George Dafermos

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= George Dafermos is a social scientist and writer who investigates free software, open source, hacking, user innovation, peer production and online communities.

Bio

George Dafermos is an Internet researcher affiliated with the P2P Foundation. He holds a PhD in Technology Policy and Management from Delft University of Technology and is an internationally recognised expert on issues pertaining to digital commons, online communities and new organisational structrures enabled by the Internet. His personal website is accessible at http://opensource.gr/people/dafermos/

More Information

Questions for George Dafermos

0. Thanks for describing your background and the specifics of your research activities.

1. At the P2P Foundation, we distinguish peer production, peer governance and peer property. Would you agree with this trilogy and is it a fair assessment to say you are one of the few researchers specializing in the peer governance of peer production communities. Do you agree that there is a specific modality of governance which applies for peer production communities. How does peer governance relate to democracy?

2. In Charles Leadbeater's We Think, p. 80, he makes the very strong claim about the governance of open source and online collaborative communities: "what they are not, ever, is egalitarian self-governing democracies". Do you think this is correct, why or why not, and how should we judge the peer governance practices of such communities. Can you tell us your views on the tension between equality and hierarchy in peer production. What do you think of the concept of benevolent dictator?

3. Peer production involves communities of contributors, paid and unpaid; for-benefit associations such as the FLOSS Foundations, and participating companies. How do these three players relate to each other. Is there a point when the role of companies distorts the p2p and commons dynamics to such a degree that we can no longer speak of peer production?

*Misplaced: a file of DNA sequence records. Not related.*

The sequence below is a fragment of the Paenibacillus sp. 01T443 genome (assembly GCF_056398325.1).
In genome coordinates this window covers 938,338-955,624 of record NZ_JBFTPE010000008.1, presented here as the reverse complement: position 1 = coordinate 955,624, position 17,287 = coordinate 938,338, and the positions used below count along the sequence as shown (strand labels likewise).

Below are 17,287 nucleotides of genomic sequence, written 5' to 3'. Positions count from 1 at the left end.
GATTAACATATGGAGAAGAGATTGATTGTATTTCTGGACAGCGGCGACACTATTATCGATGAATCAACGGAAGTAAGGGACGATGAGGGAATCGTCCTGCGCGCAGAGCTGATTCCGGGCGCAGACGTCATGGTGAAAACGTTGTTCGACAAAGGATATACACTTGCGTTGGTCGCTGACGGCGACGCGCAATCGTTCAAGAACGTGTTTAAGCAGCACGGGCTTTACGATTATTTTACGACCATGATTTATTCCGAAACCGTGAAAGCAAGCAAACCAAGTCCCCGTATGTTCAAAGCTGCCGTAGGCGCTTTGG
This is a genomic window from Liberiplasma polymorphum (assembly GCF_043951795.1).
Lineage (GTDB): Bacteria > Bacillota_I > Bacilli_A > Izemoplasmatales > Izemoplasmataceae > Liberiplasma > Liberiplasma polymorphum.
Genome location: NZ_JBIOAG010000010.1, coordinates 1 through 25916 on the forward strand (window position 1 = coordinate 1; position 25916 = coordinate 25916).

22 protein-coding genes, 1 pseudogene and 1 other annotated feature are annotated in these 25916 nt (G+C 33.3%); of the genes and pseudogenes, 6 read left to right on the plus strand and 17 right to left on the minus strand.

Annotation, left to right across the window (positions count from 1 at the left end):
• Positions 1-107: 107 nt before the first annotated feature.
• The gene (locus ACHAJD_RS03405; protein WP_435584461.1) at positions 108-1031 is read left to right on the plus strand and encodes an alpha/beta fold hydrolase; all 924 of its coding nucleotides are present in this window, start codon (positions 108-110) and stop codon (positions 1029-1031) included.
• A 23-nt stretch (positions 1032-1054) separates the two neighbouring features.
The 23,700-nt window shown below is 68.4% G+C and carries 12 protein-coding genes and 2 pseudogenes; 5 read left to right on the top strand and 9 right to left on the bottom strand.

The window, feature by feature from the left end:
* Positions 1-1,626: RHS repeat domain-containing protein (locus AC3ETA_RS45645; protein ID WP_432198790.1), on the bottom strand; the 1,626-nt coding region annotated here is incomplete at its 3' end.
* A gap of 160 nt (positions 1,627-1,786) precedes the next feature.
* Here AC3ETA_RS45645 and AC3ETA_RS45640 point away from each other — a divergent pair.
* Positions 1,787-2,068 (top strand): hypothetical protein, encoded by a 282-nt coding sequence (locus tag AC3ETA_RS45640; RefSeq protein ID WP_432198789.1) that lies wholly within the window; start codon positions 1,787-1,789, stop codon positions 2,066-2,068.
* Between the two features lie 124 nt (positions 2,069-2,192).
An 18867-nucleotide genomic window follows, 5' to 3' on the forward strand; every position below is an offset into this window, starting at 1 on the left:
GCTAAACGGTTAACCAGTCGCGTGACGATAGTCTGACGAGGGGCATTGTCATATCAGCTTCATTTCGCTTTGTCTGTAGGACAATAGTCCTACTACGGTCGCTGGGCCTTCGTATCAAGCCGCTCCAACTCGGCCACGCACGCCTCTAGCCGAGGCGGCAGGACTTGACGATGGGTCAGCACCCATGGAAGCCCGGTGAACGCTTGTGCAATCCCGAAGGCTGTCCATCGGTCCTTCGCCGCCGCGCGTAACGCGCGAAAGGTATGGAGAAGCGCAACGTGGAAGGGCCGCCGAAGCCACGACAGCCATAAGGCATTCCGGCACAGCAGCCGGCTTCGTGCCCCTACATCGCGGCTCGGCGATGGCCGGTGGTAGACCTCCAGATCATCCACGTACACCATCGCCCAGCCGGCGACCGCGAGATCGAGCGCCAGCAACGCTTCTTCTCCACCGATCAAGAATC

4. What do you see as the relation between peer production and the emerging sharing economy, which includes collaborative consumption, that is the main theme of Shareable? Are both expressions of something broader yet?

5. Please also give details about your insights into the similarities and differences amongst the FLOSS Foundations. Now that open hardware is developing, to what degree is the logic of peer production in software also moving to the field of open hardware. Do you see the same social dynamics and institutions emerging, or are there differences. Are there also open hardware foundations with a similar role?

6. What might geographic communities aspiring for a peer economy learn from the communities building software through peer production? What obstacles do you see in translating an online economic mode to an offline context like a town or city?

7. What initiatives or events would you point to that demonstrate that social production of software is influencing the larger culture? This is a theme explored by David Bollier in Viral Spiral, but I'm curious about the direct links you see from these communities to other arenas of life.

8. What do you see for the future of free and open source software? What are the threats internally and externally to its vitality and also the new conditions that might expand its production and use?

9. Some claim is that the FOSS community produces few original products, that this mode is good at creating free versions of products innovated privately. What is your view?

10. The interplay of FOSS to the market economy is complex and nuanced. What are the most common misconceptions about this relationship?